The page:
The course edcmooc is ending: we have assessed each other and got the feedback. It is good to ponder the assessment issues, I always do when a course is over. There are numerous ways to assess learning but no simple ways. I deal with following three ways:
1. The facilitators evaluation in their blog and the two hangouts.
I took my heading from Christine Sinclair, her blog post, . I have appreciated the team blog “Teaching E-Learning and Digital Cultures” – it gave a connection to our facilitators thoughts and feelings. I liked to compare their view to my own and usually I agreed with the writers. So happened this time: Christine was pondering how complex are the outcomes, not easy to define. The creativity is fantastic and enjoyable, it has no limits. Only some outcomes can be recognized immediately and it would be fine to check the outcomes after a year.
The team blog also gave facts and quantified information about the happenings during the course. It helped participants to reflect.
2. The peer grading was planned to be rather simple. We had to assess these five components: The artefact
- – addresses one or more themes for the course
- – suggests that the author understands at least one key concept from the course
- – has something to say about digital education.
- The choice of media is appropriate for the message.
- The artefact stimulates a reaction in you, as its audience, e.g. emotion, thinking, action.
This seems to work when we had only 0-1-2 points to give. The descriptions and arguments were more important than grades and showed how the co-learner had understood the artefact. They are the real feedback.
On this course participants begun to publish their artefacts in different forums and got much feedback in FB group and their blogs’ comments. The assessment was rather public, and it was considered natural. Only the three *official’ evaluators were anonymous.
3. Self assessment goes through the course and the other reflections only mirror it.
Here I try to describe three levels of reflection. I have tried to reflect after many courses, look for instance Oct 2011 “Three years blogging, learning journey” . This time I have a hunch that I’ve really learned better than ever, and I want to show it.
I have basic skills and motivations and many meta-skills for learning. It is possible to participate, I don’t frustrate too much about the amount of knowledge and different devices , I know that so it must be. I do not believe that clear rules were a good way to help students, the disorientation must be experienced and a new way must be built up from choice to another. You cannot find yourself by obeying other people and following clear rules. Everyone has feelings of loneliness on massive open courses.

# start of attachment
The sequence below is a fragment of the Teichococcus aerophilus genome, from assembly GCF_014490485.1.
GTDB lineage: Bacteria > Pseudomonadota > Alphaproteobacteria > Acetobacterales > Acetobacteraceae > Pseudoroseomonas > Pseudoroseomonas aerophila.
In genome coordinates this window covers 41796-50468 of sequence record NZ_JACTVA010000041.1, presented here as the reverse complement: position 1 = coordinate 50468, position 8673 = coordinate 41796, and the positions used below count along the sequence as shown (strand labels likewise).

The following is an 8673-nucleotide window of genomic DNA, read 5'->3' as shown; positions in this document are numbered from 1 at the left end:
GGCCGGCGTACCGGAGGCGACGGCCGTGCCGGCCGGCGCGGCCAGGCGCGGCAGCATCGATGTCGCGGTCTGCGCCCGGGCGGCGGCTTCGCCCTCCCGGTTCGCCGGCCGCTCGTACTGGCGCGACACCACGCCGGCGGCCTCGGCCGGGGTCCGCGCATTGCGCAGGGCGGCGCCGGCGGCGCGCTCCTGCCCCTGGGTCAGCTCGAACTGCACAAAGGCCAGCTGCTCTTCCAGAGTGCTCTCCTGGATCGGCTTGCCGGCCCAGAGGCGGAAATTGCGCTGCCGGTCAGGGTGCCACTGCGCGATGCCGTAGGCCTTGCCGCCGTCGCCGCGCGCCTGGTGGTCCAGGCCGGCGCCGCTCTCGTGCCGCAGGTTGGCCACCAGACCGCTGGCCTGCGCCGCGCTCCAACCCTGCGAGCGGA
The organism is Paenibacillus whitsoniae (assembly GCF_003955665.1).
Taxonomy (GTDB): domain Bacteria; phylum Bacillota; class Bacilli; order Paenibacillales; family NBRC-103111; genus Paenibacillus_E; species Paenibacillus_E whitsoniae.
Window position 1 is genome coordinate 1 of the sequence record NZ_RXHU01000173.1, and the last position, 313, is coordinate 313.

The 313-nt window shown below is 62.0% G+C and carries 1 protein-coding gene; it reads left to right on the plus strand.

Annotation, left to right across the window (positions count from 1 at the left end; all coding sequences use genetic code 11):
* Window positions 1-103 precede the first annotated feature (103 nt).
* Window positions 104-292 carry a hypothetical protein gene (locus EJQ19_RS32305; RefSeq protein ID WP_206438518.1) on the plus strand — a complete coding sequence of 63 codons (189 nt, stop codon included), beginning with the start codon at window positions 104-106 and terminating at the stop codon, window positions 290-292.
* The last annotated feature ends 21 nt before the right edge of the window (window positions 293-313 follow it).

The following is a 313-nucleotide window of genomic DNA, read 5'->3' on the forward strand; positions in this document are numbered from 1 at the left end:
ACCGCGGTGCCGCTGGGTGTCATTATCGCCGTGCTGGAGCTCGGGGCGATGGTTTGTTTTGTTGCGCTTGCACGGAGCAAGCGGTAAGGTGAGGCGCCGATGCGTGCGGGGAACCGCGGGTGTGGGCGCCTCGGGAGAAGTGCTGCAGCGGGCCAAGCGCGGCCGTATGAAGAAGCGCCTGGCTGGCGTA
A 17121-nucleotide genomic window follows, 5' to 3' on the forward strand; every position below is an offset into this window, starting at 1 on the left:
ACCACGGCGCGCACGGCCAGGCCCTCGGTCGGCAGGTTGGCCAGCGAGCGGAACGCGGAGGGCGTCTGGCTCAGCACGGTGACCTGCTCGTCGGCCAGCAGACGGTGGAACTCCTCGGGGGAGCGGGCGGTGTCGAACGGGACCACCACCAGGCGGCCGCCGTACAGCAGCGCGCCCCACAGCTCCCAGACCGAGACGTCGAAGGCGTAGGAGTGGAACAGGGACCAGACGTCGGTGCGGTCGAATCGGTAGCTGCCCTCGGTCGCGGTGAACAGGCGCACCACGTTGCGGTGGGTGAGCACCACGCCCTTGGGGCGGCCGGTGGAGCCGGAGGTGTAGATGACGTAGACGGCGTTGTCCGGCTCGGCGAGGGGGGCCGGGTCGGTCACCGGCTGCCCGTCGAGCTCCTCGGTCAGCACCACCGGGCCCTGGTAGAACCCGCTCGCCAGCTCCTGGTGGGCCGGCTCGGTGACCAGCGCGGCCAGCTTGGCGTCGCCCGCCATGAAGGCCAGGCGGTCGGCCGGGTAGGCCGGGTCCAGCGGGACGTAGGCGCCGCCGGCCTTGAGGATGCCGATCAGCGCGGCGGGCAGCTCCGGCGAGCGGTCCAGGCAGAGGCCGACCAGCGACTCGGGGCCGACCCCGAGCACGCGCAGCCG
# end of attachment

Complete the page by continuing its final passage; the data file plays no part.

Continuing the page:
But how could I describe the new and broader perspective of e-learning and digital cultures. Gardner Campbell had a lecture about real vs fake changes. I have the feeling of real change just now, how wonderful it is to open eyes and understand more deeply what is going on and see own limits. I have believed that humanity is true and simple goal. No, we have never been human said Steve Fuller. I didn’t know the many possibilities of posthuman and transhuman worlds. I have learned some new content and attitudes, no doubt.
I have learned participation too. This course has many excellent students who built FB group, Twitter chats and wikis. It seems that the idea of MOOC has developed a new generation who really is self directive and uses the technological possibilities. There were models to follow, friends to ask help. For instance Chris at the beginning and Fran Monaghan in the forums, she followed new questions there and answered to many co-learners. The facilitators are not alone, every student can be a facilitator.
This edcmooc was a great experience, the facilitators were excellent models and so were the peers. I learned a lot, time will tell how much. I am not sure anymore what should be the object of assessment: individual student or the course at a whole? Perhaps I should describe the new networked learner?